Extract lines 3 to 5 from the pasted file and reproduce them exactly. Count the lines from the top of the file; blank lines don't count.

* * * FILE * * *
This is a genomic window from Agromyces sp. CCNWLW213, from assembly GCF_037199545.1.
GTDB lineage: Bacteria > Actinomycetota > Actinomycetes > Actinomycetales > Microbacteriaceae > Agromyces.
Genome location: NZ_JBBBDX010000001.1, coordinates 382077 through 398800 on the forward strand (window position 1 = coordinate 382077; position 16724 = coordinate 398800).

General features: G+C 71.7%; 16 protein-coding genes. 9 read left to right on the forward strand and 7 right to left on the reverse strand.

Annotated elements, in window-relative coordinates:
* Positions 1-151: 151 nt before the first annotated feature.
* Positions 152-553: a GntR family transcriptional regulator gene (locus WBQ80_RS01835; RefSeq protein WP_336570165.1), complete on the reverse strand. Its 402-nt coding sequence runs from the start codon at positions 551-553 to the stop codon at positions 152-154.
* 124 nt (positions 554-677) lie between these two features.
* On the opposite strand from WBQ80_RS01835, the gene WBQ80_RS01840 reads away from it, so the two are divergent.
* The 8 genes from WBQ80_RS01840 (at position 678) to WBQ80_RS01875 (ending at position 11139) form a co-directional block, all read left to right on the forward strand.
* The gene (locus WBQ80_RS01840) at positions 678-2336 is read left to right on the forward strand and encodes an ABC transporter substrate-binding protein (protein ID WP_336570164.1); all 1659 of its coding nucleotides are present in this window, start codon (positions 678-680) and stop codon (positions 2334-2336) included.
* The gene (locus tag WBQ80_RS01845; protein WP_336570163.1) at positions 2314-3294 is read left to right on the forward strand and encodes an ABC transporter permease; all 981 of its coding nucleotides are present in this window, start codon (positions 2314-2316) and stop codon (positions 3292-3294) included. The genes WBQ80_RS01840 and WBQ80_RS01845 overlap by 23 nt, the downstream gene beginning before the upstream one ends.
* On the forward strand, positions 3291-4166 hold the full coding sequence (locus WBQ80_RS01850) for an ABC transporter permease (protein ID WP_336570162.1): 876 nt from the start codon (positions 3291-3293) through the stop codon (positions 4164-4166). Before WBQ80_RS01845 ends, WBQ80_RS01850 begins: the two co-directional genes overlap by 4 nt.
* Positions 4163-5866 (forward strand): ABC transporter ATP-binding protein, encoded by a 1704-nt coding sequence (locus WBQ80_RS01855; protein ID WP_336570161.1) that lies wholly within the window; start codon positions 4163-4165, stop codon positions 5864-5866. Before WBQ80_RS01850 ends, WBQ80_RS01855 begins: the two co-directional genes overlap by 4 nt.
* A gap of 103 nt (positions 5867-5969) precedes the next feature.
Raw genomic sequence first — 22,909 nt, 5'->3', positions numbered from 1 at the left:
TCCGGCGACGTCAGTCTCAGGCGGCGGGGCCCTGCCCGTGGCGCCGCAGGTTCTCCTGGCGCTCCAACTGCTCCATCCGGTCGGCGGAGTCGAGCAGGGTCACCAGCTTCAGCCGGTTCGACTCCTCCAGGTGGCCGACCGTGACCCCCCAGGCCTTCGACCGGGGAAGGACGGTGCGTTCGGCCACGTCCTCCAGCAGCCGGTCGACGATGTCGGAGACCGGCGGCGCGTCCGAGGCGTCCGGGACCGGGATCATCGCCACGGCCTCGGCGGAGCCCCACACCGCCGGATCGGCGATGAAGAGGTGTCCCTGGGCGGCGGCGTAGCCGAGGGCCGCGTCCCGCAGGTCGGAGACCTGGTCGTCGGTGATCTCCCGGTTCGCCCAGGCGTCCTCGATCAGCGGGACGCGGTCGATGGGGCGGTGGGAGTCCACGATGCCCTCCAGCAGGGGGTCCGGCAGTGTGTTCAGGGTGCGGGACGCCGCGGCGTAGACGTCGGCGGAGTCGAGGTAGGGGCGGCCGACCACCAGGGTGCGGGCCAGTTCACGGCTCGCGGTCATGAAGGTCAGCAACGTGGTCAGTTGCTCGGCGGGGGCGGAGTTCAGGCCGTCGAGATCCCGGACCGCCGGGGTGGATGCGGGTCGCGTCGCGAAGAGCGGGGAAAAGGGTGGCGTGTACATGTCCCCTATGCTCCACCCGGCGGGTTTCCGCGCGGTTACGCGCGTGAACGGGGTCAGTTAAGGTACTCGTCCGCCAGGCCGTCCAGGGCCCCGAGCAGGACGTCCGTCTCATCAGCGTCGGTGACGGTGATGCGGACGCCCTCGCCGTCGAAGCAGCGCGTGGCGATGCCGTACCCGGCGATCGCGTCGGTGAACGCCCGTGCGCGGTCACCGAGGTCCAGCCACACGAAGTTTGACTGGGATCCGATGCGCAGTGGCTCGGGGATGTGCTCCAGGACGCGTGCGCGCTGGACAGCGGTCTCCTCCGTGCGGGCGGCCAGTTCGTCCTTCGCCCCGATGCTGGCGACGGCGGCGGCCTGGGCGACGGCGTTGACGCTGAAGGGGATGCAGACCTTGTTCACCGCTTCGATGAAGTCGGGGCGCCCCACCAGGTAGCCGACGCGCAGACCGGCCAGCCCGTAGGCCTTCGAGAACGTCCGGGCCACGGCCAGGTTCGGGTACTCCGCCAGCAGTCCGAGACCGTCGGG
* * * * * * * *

Genome location: NZ_JBBBDX010000001.1, coordinates 382077 through 398800 on the forward strand (window position 1 = coordinate 382077; position 16724 = coordinate 398800).

General features: G+C 71.7%; 16 protein-coding genes. 9 read left to right on the forward strand and 7 right to left on the reverse strand.

Annotated elements, in window-relative coordinates: